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Reporting In from Vancouver, British Columbia…

We’re at Grocery Showcase West, sponsored annually by the Canadian Federation of Independent Grocers (CFIG), and had the opportunity yesterday to deliver the keynote address at the opening session. During this visit, we’ve been impressed by the independent nature of the food retailers we’ve met and the stores we’ve visited. Some random notes from this visit to one of North America’s most beautiful cities:

  • One of the interesting conclusions reached during the panel discussion that concluded the morning session was that independent grocers need to re-examine staffing approaches in favor of finding people -- either full-time or permanent part-timers -- who can bring a greater level of expertise to the food shopping experience. Both Anthony Longo, of Longo Bros. Fruit Markets (which belies its name by being very much a state-of-the-art full-service supermarket), and Alex Campbell, Jr., of Thrifty Foods, said that staffing was one of the great challenges and opportunities in their businesses.

  • Thrifty Foods, in Tsawwassen, just south of Vancouver, struck us as a tremendously busy store that seems to be doing an excellent job of differentiating itself through the use of two private labels -- a mainstream Thrifty brand, and an upscale, premium Alex Campbell label. While in terms of size and presentation Thrifty Foods would appear to be a conventional store, it certainly stretches that definition -- it has a terrific fresh foods offering, an engaging staff, and an energy that the consumer can’t help but feel.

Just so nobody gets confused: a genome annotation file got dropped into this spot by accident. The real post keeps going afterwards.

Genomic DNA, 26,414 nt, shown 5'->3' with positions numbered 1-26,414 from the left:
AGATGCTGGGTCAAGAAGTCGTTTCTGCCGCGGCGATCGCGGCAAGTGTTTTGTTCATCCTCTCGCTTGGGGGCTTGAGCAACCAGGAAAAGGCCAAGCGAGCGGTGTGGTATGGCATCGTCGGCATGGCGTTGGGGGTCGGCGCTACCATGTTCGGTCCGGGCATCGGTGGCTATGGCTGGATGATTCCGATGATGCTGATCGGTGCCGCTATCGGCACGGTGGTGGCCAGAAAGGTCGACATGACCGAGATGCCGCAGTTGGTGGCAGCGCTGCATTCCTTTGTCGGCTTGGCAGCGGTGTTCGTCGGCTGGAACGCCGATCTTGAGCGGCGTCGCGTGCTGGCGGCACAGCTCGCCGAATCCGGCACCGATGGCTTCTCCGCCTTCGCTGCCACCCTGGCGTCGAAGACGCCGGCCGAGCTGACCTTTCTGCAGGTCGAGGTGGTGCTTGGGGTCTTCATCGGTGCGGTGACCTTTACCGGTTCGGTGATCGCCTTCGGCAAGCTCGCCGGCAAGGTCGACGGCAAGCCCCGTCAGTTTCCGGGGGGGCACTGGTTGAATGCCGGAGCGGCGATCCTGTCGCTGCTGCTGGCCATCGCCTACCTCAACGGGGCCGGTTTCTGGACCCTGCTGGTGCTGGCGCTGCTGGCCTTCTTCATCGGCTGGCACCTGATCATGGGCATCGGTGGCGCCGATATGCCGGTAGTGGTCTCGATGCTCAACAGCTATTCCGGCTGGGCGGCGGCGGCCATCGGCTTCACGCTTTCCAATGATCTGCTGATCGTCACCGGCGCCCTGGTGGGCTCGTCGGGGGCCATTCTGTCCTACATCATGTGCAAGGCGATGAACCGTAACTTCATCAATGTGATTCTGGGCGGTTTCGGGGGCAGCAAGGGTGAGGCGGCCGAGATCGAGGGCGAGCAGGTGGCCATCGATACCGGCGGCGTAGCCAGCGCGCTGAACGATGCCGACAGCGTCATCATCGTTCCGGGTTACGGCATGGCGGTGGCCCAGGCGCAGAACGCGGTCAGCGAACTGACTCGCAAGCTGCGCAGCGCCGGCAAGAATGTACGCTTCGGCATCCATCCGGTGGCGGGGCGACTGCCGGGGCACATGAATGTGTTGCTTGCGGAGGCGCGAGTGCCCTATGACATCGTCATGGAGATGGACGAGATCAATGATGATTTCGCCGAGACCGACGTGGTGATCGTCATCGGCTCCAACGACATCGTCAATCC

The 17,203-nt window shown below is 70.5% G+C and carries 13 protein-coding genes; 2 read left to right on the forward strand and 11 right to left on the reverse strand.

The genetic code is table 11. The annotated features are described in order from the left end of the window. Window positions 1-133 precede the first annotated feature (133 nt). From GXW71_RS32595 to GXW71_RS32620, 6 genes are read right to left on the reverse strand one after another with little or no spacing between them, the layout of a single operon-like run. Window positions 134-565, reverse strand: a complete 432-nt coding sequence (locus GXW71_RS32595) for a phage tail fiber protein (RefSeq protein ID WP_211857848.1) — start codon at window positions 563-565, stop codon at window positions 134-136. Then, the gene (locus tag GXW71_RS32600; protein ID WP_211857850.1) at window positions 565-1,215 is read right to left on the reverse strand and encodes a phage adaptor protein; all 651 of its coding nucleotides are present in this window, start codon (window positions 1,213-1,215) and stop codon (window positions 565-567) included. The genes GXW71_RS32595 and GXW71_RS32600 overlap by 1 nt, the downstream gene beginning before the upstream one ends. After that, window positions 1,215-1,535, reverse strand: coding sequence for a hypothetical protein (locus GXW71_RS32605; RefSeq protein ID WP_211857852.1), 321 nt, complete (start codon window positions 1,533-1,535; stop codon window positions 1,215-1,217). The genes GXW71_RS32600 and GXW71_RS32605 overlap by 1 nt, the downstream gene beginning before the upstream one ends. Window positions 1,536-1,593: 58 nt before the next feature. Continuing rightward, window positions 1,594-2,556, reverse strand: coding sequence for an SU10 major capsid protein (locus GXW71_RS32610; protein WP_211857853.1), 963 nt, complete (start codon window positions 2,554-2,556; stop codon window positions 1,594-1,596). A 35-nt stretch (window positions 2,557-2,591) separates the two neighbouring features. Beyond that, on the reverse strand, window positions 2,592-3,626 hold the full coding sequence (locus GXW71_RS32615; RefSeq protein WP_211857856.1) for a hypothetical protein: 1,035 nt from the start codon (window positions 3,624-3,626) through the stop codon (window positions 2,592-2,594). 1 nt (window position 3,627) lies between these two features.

• Allan Belich, who is a Supervalu franchisee in North Vancouver, described the dilemma of the independent grocer in terms of his own store. “We used to be a supermarket,” he said. “Now we’re a convenience store.” The store is the same, but its positioning has had to change because of the competition and consumer expectations.

  • One of the most interesting food retailers in Vancouver remains Urban Fare, a downtown store that is heavy on the prepared foods, ethnic offerings and gourmet cuisine. Most impressive about Urban Fare is that it seems to achieved the goal of being a ‘third place’ for consumers – that place other than home and office where they feel comfortable congregating. We noticed that folks there were crowded around the espresso bar the night we visited, creating a real sense of neighborhood in the store. And it did the one thing that we think is critical for food stores -- it makes you hungry the moment you walk in.

KC's View:
Thanks to CFIG for inviting us to participate in this annual event.

One of the things that we discussed during the morning session, and that Longo, Campbell and Belich seemed to subscribe to, was the notion that the definition of customer service has to change in 2003, especially for independent grocers looking to survive in a competitive, often hostile environment. It means expanding the customer base by appealing to new demographics, finding every possible way to differentiate the brand , and becoming more of an information resource for consumers as opposed to just being a source of product.

By the way, if you want a great brewpub in Vancouver, ry the Yaletown Brewery, where they serve a wonderful Indian Arm Pale Ale and a spicy pan fried linguini with chicken, Chinese black beans, garlic, oyster sauce and slice jalapenos. Zowie!